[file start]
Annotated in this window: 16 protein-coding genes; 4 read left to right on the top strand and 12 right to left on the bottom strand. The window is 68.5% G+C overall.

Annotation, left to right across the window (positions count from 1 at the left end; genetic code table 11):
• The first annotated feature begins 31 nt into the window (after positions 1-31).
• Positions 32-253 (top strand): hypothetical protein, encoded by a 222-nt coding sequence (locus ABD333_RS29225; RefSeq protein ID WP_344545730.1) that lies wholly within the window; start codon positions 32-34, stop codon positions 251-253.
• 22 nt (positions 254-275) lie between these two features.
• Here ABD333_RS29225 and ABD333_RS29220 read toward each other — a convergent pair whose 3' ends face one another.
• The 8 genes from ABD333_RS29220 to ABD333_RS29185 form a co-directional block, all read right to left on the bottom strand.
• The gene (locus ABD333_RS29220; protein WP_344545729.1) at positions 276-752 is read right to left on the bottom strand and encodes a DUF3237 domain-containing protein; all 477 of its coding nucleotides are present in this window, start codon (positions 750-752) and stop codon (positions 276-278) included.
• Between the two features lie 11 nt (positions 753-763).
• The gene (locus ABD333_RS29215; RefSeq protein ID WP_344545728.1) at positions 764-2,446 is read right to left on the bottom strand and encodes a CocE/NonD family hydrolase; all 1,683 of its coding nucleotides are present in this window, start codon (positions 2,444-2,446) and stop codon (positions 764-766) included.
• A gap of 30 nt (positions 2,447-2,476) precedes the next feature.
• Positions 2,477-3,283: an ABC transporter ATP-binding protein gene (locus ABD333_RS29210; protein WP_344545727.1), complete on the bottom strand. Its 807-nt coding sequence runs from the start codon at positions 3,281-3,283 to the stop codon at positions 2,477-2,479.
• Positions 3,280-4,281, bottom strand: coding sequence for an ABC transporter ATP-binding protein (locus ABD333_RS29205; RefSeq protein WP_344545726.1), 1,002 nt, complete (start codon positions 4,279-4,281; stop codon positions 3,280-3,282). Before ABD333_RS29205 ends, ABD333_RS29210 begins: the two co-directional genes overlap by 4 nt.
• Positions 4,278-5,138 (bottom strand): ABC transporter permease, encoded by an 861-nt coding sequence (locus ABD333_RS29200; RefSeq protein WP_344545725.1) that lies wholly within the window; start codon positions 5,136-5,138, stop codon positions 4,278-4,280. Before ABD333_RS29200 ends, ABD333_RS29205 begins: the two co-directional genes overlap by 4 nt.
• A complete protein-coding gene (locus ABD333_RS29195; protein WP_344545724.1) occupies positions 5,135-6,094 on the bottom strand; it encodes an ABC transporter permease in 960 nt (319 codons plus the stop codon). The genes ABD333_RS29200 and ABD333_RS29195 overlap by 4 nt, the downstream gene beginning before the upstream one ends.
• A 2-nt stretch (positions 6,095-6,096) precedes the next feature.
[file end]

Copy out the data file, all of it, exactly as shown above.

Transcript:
Annotated in this window: 16 protein-coding genes; 4 read left to right on the top strand and 12 right to left on the bottom strand. The window is 68.5% G+C overall.

Annotation, left to right across the window (positions count from 1 at the left end; genetic code table 11):
• The first annotated feature begins 31 nt into the window (after positions 1-31).
• Positions 32-253 (top strand): hypothetical protein, encoded by a 222-nt coding sequence (locus ABD333_RS29225; RefSeq protein ID WP_344545730.1) that lies wholly within the window; start codon positions 32-34, stop codon positions 251-253.
• 22 nt (positions 254-275) lie between these two features.
• Here ABD333_RS29225 and ABD333_RS29220 read toward each other — a convergent pair whose 3' ends face one another.
• The 8 genes from ABD333_RS29220 to ABD333_RS29185 form a co-directional block, all read right to left on the bottom strand.
• The gene (locus ABD333_RS29220; protein WP_344545729.1) at positions 276-752 is read right to left on the bottom strand and encodes a DUF3237 domain-containing protein; all 477 of its coding nucleotides are present in this window, start codon (positions 750-752) and stop codon (positions 276-278) included.
• Between the two features lie 11 nt (positions 753-763).
• The gene (locus ABD333_RS29215; RefSeq protein ID WP_344545728.1) at positions 764-2,446 is read right to left on the bottom strand and encodes a CocE/NonD family hydrolase; all 1,683 of its coding nucleotides are present in this window, start codon (positions 2,444-2,446) and stop codon (positions 764-766) included.
• A gap of 30 nt (positions 2,447-2,476) precedes the next feature.
• Positions 2,477-3,283: an ABC transporter ATP-binding protein gene (locus ABD333_RS29210; protein WP_344545727.1), complete on the bottom strand. Its 807-nt coding sequence runs from the start codon at positions 3,281-3,283 to the stop codon at positions 2,477-2,479.
• Positions 3,280-4,281, bottom strand: coding sequence for an ABC transporter ATP-binding protein (locus ABD333_RS29205; RefSeq protein WP_344545726.1), 1,002 nt, complete (start codon positions 4,279-4,281; stop codon positions 3,280-3,282). Before ABD333_RS29205 ends, ABD333_RS29210 begins: the two co-directional genes overlap by 4 nt.
• Positions 4,278-5,138 (bottom strand): ABC transporter permease, encoded by an 861-nt coding sequence (locus ABD333_RS29200; RefSeq protein WP_344545725.1) that lies wholly within the window; start codon positions 5,136-5,138, stop codon positions 4,278-4,280. Before ABD333_RS29200 ends, ABD333_RS29205 begins: the two co-directional genes overlap by 4 nt.
• A complete protein-coding gene (locus ABD333_RS29195; protein WP_344545724.1) occupies positions 5,135-6,094 on the bottom strand; it encodes an ABC transporter permease in 960 nt (319 codons plus the stop codon). The genes ABD333_RS29200 and ABD333_RS29195 overlap by 4 nt, the downstream gene beginning before the upstream one ends.
• A 2-nt stretch (positions 6,095-6,096) precedes the next feature.